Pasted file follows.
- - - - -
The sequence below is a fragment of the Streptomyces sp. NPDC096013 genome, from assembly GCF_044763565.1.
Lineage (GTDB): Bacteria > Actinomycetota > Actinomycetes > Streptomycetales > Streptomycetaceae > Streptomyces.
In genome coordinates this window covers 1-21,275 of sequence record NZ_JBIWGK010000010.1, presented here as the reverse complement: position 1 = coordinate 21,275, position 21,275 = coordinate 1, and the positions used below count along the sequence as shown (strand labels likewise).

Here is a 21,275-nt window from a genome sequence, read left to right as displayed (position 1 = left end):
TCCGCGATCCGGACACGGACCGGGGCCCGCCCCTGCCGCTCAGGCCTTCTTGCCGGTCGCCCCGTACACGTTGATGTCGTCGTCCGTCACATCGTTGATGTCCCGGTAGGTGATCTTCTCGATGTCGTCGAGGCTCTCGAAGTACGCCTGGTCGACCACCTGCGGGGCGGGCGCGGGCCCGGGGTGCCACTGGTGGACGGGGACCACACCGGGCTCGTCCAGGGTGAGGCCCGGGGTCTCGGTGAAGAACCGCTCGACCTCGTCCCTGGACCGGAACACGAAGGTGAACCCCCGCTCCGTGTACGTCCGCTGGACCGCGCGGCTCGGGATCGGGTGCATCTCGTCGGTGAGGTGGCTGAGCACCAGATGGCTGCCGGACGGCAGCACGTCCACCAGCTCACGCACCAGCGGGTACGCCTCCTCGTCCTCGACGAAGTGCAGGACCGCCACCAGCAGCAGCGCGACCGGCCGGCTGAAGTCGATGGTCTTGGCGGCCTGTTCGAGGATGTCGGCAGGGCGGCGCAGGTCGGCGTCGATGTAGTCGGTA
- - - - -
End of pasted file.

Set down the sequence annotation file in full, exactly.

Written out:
The sequence below is a fragment of the Streptomyces sp. NPDC096013 genome, from assembly GCF_044763565.1.
Lineage (GTDB): Bacteria > Actinomycetota > Actinomycetes > Streptomycetales > Streptomycetaceae > Streptomyces.
In genome coordinates this window covers 1-21,275 of sequence record NZ_JBIWGK010000010.1, presented here as the reverse complement: position 1 = coordinate 21,275, position 21,275 = coordinate 1, and the positions used below count along the sequence as shown (strand labels likewise).

Here is a 21,275-nt window from a genome sequence, read left to right as displayed (position 1 = left end):
TCCGCGATCCGGACACGGACCGGGGCCCGCCCCTGCCGCTCAGGCCTTCTTGCCGGTCGCCCCGTACACGTTGATGTCGTCGTCCGTCACATCGTTGATGTCCCGGTAGGTGATCTTCTCGATGTCGTCGAGGCTCTCGAAGTACGCCTGGTCGACCACCTGCGGGGCGGGCGCGGGCCCGGGGTGCCACTGGTGGACGGGGACCACACCGGGCTCGTCCAGGGTGAGGCCCGGGGTCTCGGTGAAGAACCGCTCGACCTCGTCCCTGGACCGGAACACGAAGGTGAACCCCCGCTCCGTGTACGTCCGCTGGACCGCGCGGCTCGGGATCGGGTGCATCTCGTCGGTGAGGTGGCTGAGCACCAGATGGCTGCCGGACGGCAGCACGTCCACCAGCTCACGCACCAGCGGGTACGCCTCCTCGTCCTCGACGAAGTGCAGGACCGCCACCAGCAGCAGCGCGACCGGCCGGCTGAAGTCGATGGTCTTGGCGGCCTGTTCGAGGATGTCGGCAGGGCGGCGCAGGTCGGCGTCGATGTAGTCGGTA